Gee, Black Swan Bewilders and Scars

21 Dec

My brain is still trying to wrap its way around the shocking and beautiful film that is The Black Swan.  While I don’t fully understand all of the facets of the movie, I think that’s the point.

I am in awe of Natalie Portman’s ability to embody two extreme versions of one deep and complicated character as Nina.  Reality is indistinguishable from Nina’s illusions, and she is her own worst enemy.  Under the influence of those around her including her ballet instructor and obsessive mother, she puts an exorbitant amount of pressure on herself to attain perfection.  In this quest, she loses her own identity.  She has been taught to suppress her personal desires and needs for so long that she is afraid to explore rebellion and discover a darker side to herself.

While the film portrays the ultimate depiction of one’s self as the worst enemy, it highlights the external forces that shape the threat of that self.  For Nina, her antagonistic alternate identity took the shape of a dark, vindictive and violent “black swan” that the real Nina had so feared in her sweet and quiet life.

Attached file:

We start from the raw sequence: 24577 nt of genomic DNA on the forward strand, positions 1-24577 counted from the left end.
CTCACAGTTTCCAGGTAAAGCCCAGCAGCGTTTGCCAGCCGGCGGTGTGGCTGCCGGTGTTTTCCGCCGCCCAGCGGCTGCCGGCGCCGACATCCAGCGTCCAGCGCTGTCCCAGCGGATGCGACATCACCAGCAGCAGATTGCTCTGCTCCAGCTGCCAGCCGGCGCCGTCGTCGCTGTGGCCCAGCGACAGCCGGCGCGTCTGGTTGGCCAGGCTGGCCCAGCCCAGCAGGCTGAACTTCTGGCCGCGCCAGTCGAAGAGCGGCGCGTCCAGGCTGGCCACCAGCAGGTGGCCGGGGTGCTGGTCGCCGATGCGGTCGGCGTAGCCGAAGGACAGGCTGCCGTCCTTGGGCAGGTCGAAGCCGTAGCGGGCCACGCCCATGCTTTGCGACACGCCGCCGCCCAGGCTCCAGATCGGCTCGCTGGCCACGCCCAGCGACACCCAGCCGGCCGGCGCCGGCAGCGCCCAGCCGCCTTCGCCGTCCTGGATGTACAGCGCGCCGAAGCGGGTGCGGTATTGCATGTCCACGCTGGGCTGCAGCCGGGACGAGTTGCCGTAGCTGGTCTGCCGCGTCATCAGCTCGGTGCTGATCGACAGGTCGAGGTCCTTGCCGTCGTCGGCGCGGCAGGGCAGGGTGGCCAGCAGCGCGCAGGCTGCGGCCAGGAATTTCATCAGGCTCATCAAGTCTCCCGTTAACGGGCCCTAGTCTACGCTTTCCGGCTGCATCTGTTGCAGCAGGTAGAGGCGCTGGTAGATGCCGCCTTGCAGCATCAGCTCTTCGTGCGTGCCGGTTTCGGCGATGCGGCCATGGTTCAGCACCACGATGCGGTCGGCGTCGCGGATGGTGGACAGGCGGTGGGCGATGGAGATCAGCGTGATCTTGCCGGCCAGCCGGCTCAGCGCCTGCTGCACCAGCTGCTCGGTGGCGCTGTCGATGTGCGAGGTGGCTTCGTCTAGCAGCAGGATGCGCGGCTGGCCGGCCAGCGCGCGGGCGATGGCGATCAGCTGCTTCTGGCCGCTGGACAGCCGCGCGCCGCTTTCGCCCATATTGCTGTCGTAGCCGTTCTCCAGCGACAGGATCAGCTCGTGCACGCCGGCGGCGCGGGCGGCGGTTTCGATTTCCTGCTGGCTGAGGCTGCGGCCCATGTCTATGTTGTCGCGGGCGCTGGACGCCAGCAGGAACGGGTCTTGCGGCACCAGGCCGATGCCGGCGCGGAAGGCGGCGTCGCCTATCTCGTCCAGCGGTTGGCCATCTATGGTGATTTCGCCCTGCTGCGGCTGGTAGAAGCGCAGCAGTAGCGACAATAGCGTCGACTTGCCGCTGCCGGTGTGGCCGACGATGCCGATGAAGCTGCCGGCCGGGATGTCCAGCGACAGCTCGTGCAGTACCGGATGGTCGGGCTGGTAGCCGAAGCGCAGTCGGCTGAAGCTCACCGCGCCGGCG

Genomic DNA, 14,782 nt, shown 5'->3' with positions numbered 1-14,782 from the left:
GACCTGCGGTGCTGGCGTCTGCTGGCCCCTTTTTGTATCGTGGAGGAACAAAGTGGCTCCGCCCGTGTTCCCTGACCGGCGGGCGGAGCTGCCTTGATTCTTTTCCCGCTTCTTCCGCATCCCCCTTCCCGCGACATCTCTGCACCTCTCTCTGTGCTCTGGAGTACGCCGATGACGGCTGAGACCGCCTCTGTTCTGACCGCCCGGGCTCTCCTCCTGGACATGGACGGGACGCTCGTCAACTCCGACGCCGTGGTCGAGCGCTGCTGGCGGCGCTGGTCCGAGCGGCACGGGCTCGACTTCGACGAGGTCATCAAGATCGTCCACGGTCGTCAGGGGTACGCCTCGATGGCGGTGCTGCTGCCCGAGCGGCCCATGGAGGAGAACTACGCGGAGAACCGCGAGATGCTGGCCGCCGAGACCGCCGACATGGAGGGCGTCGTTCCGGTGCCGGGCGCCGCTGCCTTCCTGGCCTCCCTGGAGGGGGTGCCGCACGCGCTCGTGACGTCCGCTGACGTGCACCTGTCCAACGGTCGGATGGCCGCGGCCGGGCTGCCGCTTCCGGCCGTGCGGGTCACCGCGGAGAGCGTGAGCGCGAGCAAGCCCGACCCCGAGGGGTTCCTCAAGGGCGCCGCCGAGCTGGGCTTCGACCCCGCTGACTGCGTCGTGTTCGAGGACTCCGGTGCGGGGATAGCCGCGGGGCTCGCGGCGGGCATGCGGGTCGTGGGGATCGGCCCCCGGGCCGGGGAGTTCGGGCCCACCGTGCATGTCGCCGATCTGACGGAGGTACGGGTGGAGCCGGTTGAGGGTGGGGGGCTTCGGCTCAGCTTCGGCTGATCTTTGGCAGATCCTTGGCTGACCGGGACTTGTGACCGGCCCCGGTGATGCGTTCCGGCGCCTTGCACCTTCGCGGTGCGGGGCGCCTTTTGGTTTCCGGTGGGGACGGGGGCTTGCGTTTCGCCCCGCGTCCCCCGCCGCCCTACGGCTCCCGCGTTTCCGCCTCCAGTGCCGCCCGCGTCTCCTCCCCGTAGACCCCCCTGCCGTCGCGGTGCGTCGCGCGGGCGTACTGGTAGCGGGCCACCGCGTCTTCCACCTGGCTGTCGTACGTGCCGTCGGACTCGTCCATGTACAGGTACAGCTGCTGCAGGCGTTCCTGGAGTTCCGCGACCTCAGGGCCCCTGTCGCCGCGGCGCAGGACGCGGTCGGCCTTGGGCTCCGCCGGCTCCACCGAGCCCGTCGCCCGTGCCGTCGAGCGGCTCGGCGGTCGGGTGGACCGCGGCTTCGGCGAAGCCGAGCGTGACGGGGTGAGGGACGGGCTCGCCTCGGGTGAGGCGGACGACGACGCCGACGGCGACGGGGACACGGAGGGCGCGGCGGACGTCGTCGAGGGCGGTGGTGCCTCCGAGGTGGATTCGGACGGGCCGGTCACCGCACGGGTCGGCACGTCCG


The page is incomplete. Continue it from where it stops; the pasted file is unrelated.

Between the blood and the disturbing self-revelations, the film left me utterly speechless.  I can’t say that I would want to see it again any time soon, but it without a doubt made me think and shook up my perceptions of reality (which is much more than I can say for a lot of plotless, trying-too-hard movies these days).


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